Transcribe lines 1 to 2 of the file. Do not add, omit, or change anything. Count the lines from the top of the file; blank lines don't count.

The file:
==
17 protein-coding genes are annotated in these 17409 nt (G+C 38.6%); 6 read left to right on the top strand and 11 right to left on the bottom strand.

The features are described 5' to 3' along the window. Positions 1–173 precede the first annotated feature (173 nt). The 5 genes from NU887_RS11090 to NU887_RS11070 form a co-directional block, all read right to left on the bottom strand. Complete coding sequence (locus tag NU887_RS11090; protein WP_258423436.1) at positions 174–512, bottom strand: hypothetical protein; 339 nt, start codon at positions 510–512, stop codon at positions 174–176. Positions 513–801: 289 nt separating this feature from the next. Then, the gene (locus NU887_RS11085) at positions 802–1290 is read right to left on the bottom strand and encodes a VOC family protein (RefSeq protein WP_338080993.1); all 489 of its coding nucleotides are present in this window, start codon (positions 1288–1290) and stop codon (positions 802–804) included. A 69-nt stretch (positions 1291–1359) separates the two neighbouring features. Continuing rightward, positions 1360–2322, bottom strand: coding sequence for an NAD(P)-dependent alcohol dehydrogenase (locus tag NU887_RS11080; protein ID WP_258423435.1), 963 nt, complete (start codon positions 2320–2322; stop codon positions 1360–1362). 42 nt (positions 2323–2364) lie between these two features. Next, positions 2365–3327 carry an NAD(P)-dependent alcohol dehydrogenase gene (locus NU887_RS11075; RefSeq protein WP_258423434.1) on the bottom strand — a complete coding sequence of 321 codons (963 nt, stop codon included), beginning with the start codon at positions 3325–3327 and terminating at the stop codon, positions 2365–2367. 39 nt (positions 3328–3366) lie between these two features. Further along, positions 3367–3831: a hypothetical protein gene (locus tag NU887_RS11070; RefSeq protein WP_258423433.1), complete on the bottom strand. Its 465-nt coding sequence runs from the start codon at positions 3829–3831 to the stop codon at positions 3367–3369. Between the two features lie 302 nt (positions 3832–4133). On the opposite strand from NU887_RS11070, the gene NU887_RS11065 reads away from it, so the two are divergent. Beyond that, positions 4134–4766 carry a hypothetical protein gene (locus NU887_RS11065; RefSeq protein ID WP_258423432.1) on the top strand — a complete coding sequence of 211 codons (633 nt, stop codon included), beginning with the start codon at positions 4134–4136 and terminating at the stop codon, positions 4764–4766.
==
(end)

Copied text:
17 protein-coding genes are annotated in these 17409 nt (G+C 38.6%); 6 read left to right on the top strand and 11 right to left on the bottom strand.

The features are described 5' to 3' along the window. Positions 1–173 precede the first annotated feature (173 nt). The 5 genes from NU887_RS11090 to NU887_RS11070 form a co-directional block, all read right to left on the bottom strand. Complete coding sequence (locus tag NU887_RS11090; protein WP_258423436.1) at positions 174–512, bottom strand: hypothetical protein; 339 nt, start codon at positions 510–512, stop codon at positions 174–176. Positions 513–801: 289 nt separating this feature from the next. Then, the gene (locus NU887_RS11085) at positions 802–1290 is read right to left on the bottom strand and encodes a VOC family protein (RefSeq protein WP_338080993.1); all 489 of its coding nucleotides are present in this window, start codon (positions 1288–1290) and stop codon (positions 802–804) included. A 69-nt stretch (positions 1291–1359) separates the two neighbouring features. Continuing rightward, positions 1360–2322, bottom strand: coding sequence for an NAD(P)-dependent alcohol dehydrogenase (locus tag NU887_RS11080; protein ID WP_258423435.1), 963 nt, complete (start codon positions 2320–2322; stop codon positions 1360–1362). 42 nt (positions 2323–2364) lie between these two features. Next, positions 2365–3327 carry an NAD(P)-dependent alcohol dehydrogenase gene (locus NU887_RS11075; RefSeq protein WP_258423434.1) on the bottom strand — a complete coding sequence of 321 codons (963 nt, stop codon included), beginning with the start codon at positions 3325–3327 and terminating at the stop codon, positions 2365–2367. 39 nt (positions 3328–3366) lie between these two features. Further along, positions 3367–3831: a hypothetical protein gene (locus tag NU887_RS11070; RefSeq protein WP_258423433.1), complete on the bottom strand. Its 465-nt coding sequence runs from the start codon at positions 3829–3831 to the stop codon at positions 3367–3369. Between the two features lie 302 nt (positions 3832–4133). On the opposite strand from NU887_RS11070, the gene NU887_RS11065 reads away from it, so the two are divergent. Beyond that, positions 4134–4766 carry a hypothetical protein gene (locus NU887_RS11065; RefSeq protein ID WP_258423432.1) on the top strand — a complete coding sequence of 211 codons (633 nt, stop codon included), beginning with the start codon at positions 4134–4136 and terminating at the stop codon, positions 4764–4766.